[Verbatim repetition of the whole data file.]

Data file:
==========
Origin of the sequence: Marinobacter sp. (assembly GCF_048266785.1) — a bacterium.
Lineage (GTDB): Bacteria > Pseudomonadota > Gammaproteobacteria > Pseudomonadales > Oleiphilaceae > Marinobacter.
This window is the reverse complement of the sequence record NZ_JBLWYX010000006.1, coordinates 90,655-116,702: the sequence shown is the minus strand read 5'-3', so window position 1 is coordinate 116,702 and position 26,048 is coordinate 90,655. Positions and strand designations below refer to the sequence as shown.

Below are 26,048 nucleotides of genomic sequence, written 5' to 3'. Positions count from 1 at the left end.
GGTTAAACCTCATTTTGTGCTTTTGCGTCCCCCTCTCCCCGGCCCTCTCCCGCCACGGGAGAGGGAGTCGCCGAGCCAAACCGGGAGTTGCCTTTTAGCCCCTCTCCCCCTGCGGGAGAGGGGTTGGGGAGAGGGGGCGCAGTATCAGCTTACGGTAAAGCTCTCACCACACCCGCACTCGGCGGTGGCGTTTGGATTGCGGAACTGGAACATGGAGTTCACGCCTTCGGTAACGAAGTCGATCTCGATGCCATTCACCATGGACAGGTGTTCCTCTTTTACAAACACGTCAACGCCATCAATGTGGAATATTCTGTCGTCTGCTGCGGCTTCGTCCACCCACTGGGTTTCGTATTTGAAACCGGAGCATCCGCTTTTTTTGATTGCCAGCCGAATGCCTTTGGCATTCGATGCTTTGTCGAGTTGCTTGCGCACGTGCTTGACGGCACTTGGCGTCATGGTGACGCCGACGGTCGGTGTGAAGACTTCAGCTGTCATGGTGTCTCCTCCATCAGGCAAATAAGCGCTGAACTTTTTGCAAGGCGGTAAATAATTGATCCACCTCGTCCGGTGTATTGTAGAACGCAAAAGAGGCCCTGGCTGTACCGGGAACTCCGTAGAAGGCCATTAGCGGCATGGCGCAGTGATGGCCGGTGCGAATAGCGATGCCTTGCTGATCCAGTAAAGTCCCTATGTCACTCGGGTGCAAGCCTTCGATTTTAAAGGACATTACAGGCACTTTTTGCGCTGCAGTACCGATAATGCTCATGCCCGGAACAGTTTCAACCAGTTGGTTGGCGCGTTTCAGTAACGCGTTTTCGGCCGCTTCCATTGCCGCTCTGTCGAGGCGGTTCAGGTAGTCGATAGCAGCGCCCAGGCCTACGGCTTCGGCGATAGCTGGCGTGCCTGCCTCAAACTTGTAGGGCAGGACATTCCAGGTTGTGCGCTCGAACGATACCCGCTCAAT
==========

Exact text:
Origin of the sequence: Marinobacter sp. (assembly GCF_048266785.1) — a bacterium.
Lineage (GTDB): Bacteria > Pseudomonadota > Gammaproteobacteria > Pseudomonadales > Oleiphilaceae > Marinobacter.
This window is the reverse complement of the sequence record NZ_JBLWYX010000006.1, coordinates 90,655-116,702: the sequence shown is the minus strand read 5'-3', so window position 1 is coordinate 116,702 and position 26,048 is coordinate 90,655. Positions and strand designations below refer to the sequence as shown.

Below are 26,048 nucleotides of genomic sequence, written 5' to 3'. Positions count from 1 at the left end.
GGTTAAACCTCATTTTGTGCTTTTGCGTCCCCCTCTCCCCGGCCCTCTCCCGCCACGGGAGAGGGAGTCGCCGAGCCAAACCGGGAGTTGCCTTTTAGCCCCTCTCCCCCTGCGGGAGAGGGGTTGGGGAGAGGGGGCGCAGTATCAGCTTACGGTAAAGCTCTCACCACACCCGCACTCGGCGGTGGCGTTTGGATTGCGGAACTGGAACATGGAGTTCACGCCTTCGGTAACGAAGTCGATCTCGATGCCATTCACCATGGACAGGTGTTCCTCTTTTACAAACACGTCAACGCCATCAATGTGGAATATTCTGTCGTCTGCTGCGGCTTCGTCCACCCACTGGGTTTCGTATTTGAAACCGGAGCATCCGCTTTTTTTGATTGCCAGCCGAATGCCTTTGGCATTCGATGCTTTGTCGAGTTGCTTGCGCACGTGCTTGACGGCACTTGGCGTCATGGTGACGCCGACGGTCGGTGTGAAGACTTCAGCTGTCATGGTGTCTCCTCCATCAGGCAAATAAGCGCTGAACTTTTTGCAAGGCGGTAAATAATTGATCCACCTCGTCCGGTGTATTGTAGAACGCAAAAGAGGCCCTGGCTGTACCGGGAACTCCGTAGAAGGCCATTAGCGGCATGGCGCAGTGATGGCCGGTGCGAATAGCGATGCCTTGCTGATCCAGTAAAGTCCCTATGTCACTCGGGTGCAAGCCTTCGATTTTAAAGGACATTACAGGCACTTTTTGCGCTGCAGTACCGATAATGCTCATGCCCGGAACAGTTTCAACCAGTTGGTTGGCGCGTTTCAGTAACGCGTTTTCGGCCGCTTCCATTGCCGCTCTGTCGAGGCGGTTCAGGTAGTCGATAGCAGCGCCCAGGCCTACGGCTTCGGCGATAGCTGGCGTGCCTGCCTCAAACTTGTAGGGCAGGACATTCCAGGTTGTGCGCTCGAACGATACCCGCTCAAT